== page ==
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Finishing touches around the house.

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Hamilton Hatter (1856-1942)

Hatter, Hamilton-2000.14.150.jpg

Hamilton Hatter, educator, and inventor was the first principal of Bluefield Colored Institute in Bluefield, West Virginia.  Hatter was born on April 24, 1856, in what was at that point Jefferson County, Virginia but which in 1863 became part of West Virginia. His parents Frank and Rebecca Hatter, his maternal grandparents, William and Lettie McCord, and his paternal grandparents, James Hatter and Matilda Hatter were at the time slaves, and Hatter was born enslaved.  Despite their status, the parents and grandparents supported Hatter in pursuing his later academic achievements. 

Young Hatter attended school in his hometown, Charles Town, West Virginia.  In addition to his regular school studies, he learned carpentry, house framing, and became a skilled mechanic who could construct machines and make plows.  He continued this work into his adult life and in 1893 at the age of 37 according to the Bluefield College Centennial History; Hatter received the patent for an intricate machine that improves the harvesting of Indian corn 1893.

Hatter enrolled in Storer College in Harper’s Ferry, West Virginia, graduating in 1878.  As was often the case with the brightest students who attended these new black colleges, he was asked to teach in the academic department.  His maternal grandparents, the McCords funded additional education at the Nichols Latin School in Lewiston, Maine. He received his certificate of completion in 1883. 

Hatter spent the next five years in New England and during that period he enrolled at Bates College while managing a sawmill graduating in 1888 with second honor in psychology.

Returning to Harper’s Ferry that year, Hatter rejoined the faculty at Storer College where he taught Latin, Greek, and Mathematics. He also started the Storer Industrial Department and oversaw the construction of the main campus.  Three years after his return, Hatter was named to the Storer College Board of Trustees serving until 1906.  

In 1895, taking advantage of the Second Morrill Act which provided federal funds for the creation of African American colleges, West Virginia Senator William M. Mahood sponsored a bill that established Bluefield Colored Institute.  Bluefield, West Virginia was selected because it was within 100 miles of 70% of West Virginia’s black citizens.

One year later Bluefield Colored Institute opened and West Virginia Governor Virgil A. Lewis appointed Hamilton Hatter as its first Principal.  He would serve in that capacity until 1906.  While there he oversaw the construction of Mahood Hall, the administrative building, as well as Lewis Hall and West Hall dormitories.   Bluefield Colored Institute grew from 40 students when Hatter became Principal to over 180 when he retired. 

Hatter was also politically active.  In 1892 he became the first African American in West Virginia to receive the Republican nomination for the West Virginia House of Delegates.  He frequently attended County, State, and National GOP Conventions and campaigned for other party candidates.

By World War I, however, Hatter was authorized by Democratic President Woodrow Wilson to be a Four-Minute Man. During the four-minute intermission at theaters, these men would stand before audiences and speak in support of the president’s policies.

 On December 3, 1999, the President’s House at Bluefield College was placed on the National Register of Historic Places.   In 2000, Bluefield College renamed the official residence, the Hamilton Hatter House.  Hamilton Hatter died on September 21, 1942, at the age of 86.  He was buried in Oak Grove Cemetery, Bluefield, West Virginia.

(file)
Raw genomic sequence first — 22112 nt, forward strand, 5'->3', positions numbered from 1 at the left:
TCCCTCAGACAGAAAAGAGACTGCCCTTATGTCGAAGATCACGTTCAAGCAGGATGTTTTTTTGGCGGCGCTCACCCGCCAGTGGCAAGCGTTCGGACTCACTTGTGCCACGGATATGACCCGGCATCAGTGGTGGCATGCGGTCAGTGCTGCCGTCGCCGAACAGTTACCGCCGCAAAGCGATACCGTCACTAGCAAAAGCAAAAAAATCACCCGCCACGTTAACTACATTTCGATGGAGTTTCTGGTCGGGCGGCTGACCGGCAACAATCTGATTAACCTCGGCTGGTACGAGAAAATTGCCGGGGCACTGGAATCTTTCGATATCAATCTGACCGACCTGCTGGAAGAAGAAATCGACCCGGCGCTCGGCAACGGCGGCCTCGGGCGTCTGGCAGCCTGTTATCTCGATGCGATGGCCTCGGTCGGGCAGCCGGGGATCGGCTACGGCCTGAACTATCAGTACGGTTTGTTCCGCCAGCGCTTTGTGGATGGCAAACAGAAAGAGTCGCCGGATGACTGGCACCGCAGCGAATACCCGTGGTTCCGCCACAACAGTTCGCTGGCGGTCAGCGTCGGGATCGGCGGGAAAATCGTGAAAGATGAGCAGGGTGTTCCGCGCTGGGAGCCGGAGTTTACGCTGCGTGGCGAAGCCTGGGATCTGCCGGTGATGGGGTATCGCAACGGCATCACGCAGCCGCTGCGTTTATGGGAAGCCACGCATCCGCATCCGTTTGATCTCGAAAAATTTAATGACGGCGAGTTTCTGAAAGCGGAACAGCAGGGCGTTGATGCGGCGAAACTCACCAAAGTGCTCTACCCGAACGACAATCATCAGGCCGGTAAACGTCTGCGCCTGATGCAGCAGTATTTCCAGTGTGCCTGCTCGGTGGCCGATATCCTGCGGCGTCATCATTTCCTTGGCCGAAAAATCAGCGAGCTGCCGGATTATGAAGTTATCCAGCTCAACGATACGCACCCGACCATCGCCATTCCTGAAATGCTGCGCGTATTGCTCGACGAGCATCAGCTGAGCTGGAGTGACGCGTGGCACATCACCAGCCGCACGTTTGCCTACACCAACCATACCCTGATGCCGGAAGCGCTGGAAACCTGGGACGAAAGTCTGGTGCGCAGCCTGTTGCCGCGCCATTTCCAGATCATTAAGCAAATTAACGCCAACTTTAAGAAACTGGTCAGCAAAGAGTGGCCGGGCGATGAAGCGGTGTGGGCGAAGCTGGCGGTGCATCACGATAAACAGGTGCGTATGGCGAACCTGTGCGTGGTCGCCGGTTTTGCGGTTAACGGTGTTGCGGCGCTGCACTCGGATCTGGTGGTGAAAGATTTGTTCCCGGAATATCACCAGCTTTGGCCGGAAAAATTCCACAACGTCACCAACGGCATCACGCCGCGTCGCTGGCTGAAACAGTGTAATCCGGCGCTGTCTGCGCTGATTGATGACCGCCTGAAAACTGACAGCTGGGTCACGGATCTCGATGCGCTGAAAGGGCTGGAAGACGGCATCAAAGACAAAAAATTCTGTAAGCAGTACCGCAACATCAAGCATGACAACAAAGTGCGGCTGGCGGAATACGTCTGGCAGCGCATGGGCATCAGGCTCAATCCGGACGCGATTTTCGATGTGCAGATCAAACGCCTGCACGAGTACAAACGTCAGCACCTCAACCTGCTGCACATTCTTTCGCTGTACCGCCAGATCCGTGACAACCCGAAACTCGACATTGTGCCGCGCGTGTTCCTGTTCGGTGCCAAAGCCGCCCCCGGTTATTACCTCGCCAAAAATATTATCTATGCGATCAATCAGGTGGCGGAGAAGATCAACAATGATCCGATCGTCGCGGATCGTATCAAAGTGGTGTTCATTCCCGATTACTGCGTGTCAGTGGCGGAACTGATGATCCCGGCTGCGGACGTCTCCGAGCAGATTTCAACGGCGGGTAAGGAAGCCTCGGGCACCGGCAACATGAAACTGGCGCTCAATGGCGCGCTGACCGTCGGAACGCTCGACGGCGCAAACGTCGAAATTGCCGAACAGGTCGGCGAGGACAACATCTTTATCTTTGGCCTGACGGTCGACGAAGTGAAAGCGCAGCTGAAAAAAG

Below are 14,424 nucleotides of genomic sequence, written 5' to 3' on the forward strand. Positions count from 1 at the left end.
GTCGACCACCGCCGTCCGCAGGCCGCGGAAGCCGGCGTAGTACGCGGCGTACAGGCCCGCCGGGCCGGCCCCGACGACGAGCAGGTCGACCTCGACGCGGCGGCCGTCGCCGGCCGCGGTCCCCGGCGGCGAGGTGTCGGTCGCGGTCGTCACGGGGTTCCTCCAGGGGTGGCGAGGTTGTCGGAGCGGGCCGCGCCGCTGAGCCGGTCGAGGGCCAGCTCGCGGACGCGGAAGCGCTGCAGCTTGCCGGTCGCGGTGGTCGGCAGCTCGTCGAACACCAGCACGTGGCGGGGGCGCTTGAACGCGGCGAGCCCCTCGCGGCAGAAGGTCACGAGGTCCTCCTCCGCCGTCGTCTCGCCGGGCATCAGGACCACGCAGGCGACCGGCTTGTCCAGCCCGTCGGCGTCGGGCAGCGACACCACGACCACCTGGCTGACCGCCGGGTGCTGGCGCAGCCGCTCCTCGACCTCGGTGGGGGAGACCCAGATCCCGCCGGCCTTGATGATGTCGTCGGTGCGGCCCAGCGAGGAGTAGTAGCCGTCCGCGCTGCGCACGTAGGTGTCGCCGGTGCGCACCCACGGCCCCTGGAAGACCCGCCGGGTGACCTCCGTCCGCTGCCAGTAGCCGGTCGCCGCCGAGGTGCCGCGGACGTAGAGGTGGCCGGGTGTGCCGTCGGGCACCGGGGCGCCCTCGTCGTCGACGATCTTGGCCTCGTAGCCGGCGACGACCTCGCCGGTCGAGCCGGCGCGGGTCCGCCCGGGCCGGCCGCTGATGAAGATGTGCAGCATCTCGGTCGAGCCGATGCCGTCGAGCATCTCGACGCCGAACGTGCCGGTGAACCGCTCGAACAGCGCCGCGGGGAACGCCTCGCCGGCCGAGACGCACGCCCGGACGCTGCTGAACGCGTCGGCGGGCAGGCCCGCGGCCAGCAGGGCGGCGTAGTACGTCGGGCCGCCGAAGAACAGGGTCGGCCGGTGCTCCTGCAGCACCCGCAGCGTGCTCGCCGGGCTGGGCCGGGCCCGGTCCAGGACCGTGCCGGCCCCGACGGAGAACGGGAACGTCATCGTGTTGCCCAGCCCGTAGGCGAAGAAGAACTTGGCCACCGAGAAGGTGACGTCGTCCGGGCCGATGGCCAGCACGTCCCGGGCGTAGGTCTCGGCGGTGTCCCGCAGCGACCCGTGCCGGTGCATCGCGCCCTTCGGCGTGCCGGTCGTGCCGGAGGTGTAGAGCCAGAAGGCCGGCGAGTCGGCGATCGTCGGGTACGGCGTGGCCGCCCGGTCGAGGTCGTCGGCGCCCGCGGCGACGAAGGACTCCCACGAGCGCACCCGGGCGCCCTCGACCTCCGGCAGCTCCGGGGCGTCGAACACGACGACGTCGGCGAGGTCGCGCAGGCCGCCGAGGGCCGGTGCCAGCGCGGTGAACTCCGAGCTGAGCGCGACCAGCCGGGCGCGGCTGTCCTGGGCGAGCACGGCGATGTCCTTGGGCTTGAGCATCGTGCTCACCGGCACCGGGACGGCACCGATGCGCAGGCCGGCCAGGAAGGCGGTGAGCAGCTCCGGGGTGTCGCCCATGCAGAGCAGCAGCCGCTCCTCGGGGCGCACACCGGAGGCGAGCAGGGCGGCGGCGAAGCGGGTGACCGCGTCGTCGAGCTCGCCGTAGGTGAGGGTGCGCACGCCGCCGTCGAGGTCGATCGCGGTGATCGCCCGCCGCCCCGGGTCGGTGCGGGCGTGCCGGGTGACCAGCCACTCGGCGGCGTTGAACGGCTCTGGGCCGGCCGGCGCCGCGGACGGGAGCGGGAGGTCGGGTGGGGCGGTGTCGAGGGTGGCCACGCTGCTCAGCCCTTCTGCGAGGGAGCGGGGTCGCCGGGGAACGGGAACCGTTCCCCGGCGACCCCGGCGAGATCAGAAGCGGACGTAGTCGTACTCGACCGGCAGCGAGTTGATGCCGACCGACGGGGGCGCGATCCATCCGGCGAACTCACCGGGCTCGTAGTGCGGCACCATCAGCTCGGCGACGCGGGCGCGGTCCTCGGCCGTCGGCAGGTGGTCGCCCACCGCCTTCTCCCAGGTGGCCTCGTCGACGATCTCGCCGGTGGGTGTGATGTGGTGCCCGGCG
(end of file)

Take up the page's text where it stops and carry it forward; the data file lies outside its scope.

Hamilton is our great-granduncle!

William Roy Hayes

Joyceann Gray



The Hayes family was there too!

William Roy Hayes subjected to mustard gas in WWII had died before any of his grandkids were born.  We are told he wore a wide bandage around his stomach to hold everything in place. When he was young, he was quite a cowboy in the Sandhills of Nebraska, which was saying a lot.

Thanks to the long hours, days, months, and years of our researching family members, we have begun to discover what kind of people we descend from. We are learning the true essence of their spirits and characters. Additionally, researching the political and social climate during their years, helps us put events and reactions into proper perspective. We now understand the why and how of the family migration routes and how it was possible for our parents to meet on horseback one spring day on a 22,00-acre ranch in Cherry County, Nebraska.

Now Grampa Hayes was born 17 Jul 1889 in Brunswick, Chariton, Missouri to Caroline Birch and Ewiel Lafayette Hayes. William Roy was their third and last child.  Less than ten years later his mother Caroline died in 1897, of Chronic Gastritis. His father remarried to a lovely lady Mary Stanley by 1910.  Records show that  Ewiel Hayes and his new wife left the children with their maternal grandfather Joe Birch for a time. They traveled north to Nebraska to explore taking advantage of the Kincaid Act of free land to farm. The kids came later and in fact, William Roy also purchased 295 acres of land near his father’s 360 acres. Uncle James came a bit later, and he bought 387 acres of land. The Hayes men realized early on that the land was poor for farming, so they invested in cattle and worked hard to etch out a living. They lived in a community of honest, hard-working homesteaders, who only wanted a better life for their children and respect from their fellow homesteaders. In the Sandhills of Nebraska, the race issue was not a card that was often played. These homesteaders knew they needed each other to make it in this harsh environment of bitterly cold winters and sandy soil that was not a farmer’s friend. In Audacious, the children were all taught together. Barns were erected by the community as the women would prepare a feast. Yes, there was a division of sorts but it was not a major negative that polarized neighbors. Roy was married to Goldie Walker a week thought of teacher (who would later become a principal) and they had three children. Sadly, they would lose their youngest to a fall from a horse. Roy would live long enough to see his only daughter Wilma (math major) graduate from college and marry another college graduate Gaitha Pegg.